It’s not just your feet that can pay the price. “If your feet hurt, you’ve lost your foundation. So if you find yourself limping because your feet hurt, everything above the foot will be affected too,” says Anderson. “Your gait will be changed, and because of that, you’ll stress your knees, back, and hips. Everything above the foot has to adjust to what’s going on down below.”
The solution: Wear your highest heels in moderation, only for special events, and slip them off on the way home. You can also relieve some of the pressure on the ball of your foot by wearing an over-the-counter or custom-made gel cushion. “And don’t combine sky-high heels with a pointy toe,” Shapiro warns. “Look for something that’s wide and roomy in the toe box!”
Which brings us to...
These beauties can cause some of the same injuries as high heels -- even more so when the shoe is both high and pointy.
“In addition to metatarsalgia and hammer toes, pointy-toed shoes can cause neuroma, an inflammation of the nerve between the toes,” Shapiro says. “It’s most common between the third and fourth toes, but could happen between any of them. The pinched and inflamed nerve causes pain and burning, and may need to be treated with injections, physical therapy, or even surgical removal of the neuroma.”
The solution: a wider toe box. There’s really nothing you can do to improve a shoe that squeezes your feet into an unnatural shape, Shapiro says. If you must wear them, as with sky-high heels, make it only on occasion and not every day to the office.
It’s not just the obvious offenders that can be bad for your feet, though.
You’re not teetering on spiked heels and pressing your foot into tight toes. Your feet are planted firmly on the ground in a shoe that has a lot of give. What's not to like?
Well, that “give” is precisely the problem.
“Ballet flats generally lack support, lack cushioning, and don’t allow the foot to function the way it should,” Shapiro says. “They’re an improvement on the flip-flop in that they protect the foot, but they carry the same risk of tendonitis, plantar fasciitis, and all the other things you see with lack of support. They’re just not meant for everyday wear.”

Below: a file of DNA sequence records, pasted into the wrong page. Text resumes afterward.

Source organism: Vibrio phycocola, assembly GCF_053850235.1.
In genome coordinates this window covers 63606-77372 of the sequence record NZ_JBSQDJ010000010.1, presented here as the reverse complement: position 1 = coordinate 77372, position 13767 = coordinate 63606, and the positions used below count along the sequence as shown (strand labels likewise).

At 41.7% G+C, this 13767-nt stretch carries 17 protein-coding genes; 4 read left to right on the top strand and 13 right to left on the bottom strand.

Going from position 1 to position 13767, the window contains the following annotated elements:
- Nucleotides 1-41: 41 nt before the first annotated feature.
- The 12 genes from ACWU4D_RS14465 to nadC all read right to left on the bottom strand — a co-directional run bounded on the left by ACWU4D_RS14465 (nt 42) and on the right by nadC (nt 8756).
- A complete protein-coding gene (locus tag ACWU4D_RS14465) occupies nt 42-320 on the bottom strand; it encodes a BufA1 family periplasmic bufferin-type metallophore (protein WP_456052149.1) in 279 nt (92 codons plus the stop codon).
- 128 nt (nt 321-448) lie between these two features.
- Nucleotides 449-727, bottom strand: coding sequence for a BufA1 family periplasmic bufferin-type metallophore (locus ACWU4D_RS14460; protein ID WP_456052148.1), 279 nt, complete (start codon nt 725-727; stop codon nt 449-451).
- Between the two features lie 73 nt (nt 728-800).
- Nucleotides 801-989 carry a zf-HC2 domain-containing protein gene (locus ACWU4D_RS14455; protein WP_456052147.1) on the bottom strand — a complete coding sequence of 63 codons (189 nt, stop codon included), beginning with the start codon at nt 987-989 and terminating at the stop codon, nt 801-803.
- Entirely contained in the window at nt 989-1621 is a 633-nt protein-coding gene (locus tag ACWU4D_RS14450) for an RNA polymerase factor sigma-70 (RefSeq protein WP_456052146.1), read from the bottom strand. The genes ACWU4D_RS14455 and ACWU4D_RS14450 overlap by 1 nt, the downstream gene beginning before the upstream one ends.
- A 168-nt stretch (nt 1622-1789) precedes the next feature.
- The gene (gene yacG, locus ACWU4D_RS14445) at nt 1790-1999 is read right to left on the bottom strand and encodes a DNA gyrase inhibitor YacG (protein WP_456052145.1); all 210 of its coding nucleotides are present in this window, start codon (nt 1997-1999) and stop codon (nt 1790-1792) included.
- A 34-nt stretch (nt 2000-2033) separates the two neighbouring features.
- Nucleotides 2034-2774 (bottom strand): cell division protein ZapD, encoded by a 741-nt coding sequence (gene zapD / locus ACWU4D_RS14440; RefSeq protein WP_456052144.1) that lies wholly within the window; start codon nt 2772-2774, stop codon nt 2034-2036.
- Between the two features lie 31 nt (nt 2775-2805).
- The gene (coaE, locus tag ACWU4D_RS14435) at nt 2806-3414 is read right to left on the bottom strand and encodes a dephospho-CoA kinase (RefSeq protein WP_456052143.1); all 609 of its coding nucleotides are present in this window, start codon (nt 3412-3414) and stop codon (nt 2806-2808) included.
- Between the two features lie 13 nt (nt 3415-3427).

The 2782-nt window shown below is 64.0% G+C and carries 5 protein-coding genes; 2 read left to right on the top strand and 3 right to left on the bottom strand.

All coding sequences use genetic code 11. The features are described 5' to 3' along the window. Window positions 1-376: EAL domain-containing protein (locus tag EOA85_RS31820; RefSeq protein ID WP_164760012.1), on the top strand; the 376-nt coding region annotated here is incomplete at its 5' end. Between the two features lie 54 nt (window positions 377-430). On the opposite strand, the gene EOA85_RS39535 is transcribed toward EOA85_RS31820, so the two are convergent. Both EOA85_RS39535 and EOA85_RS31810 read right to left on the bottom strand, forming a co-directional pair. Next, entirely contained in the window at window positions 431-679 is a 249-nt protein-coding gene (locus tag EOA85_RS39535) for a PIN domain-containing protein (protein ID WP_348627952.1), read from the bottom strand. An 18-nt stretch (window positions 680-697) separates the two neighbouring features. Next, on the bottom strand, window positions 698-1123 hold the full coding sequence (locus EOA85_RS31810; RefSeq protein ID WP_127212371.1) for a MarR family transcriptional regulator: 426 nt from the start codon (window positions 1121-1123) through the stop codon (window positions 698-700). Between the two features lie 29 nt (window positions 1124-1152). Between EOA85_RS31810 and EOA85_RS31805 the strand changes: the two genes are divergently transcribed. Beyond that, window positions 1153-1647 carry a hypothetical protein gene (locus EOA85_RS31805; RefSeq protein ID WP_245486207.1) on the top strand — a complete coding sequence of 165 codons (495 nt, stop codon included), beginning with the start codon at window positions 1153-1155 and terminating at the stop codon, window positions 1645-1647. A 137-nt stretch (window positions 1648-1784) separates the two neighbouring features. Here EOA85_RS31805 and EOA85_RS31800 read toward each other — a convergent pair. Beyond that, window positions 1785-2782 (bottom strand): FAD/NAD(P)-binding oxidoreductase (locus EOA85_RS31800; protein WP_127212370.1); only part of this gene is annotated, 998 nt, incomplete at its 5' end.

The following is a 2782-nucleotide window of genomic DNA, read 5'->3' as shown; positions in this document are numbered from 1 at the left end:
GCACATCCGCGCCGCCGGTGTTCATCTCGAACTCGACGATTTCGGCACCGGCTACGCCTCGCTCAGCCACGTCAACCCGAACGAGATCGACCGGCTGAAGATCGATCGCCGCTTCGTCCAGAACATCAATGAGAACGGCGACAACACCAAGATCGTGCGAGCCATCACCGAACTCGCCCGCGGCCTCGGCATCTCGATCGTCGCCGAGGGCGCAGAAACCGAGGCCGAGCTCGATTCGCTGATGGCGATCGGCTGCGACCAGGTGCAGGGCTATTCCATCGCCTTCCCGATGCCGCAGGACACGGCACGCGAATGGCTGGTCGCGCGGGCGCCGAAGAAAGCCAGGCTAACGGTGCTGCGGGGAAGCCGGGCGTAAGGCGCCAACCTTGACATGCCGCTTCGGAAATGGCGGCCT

The solution: You can choose a flat that resembles a ballet flat, but has a real sole and support around the heel counter (the part of the shoe that wraps the heel). But if you can fold it up and stuff it in your purse, that’s a shoe that doesn’t give you much support.
Other shoes that leave you hanging are...
“I see a lot of problems with backless shoes,” Shapiro says. “The toes start to grab the shoe to get support, and a lot of women wind up with hammertoes because of that. You can also develop calluses or breaks in the skin because the shoe is constantly tapping the heel.
So what does that leave you with? Well-designed, well-fitted athletic shoes are always good, of course, but you’re hardly going to wear those to most offices, a family wedding, or a big date.
For daily office wear, Shapiro recommends either a dressy flat or a pump with no more than a 1-1.5 inch heel. “You’re looking for good support around the heel counter, a good arch support, and a wider toe box,” he says. “Ideally, there’s also a lace or buckle closure to support the foot.”
“Hundreds of millions of dollars of research come down to the fact that if shoes feel comfortable when you put them on, they’re probably OK, but if they hurt, you shouldn’t wear them,” Anderson says. “It’s really that simple.”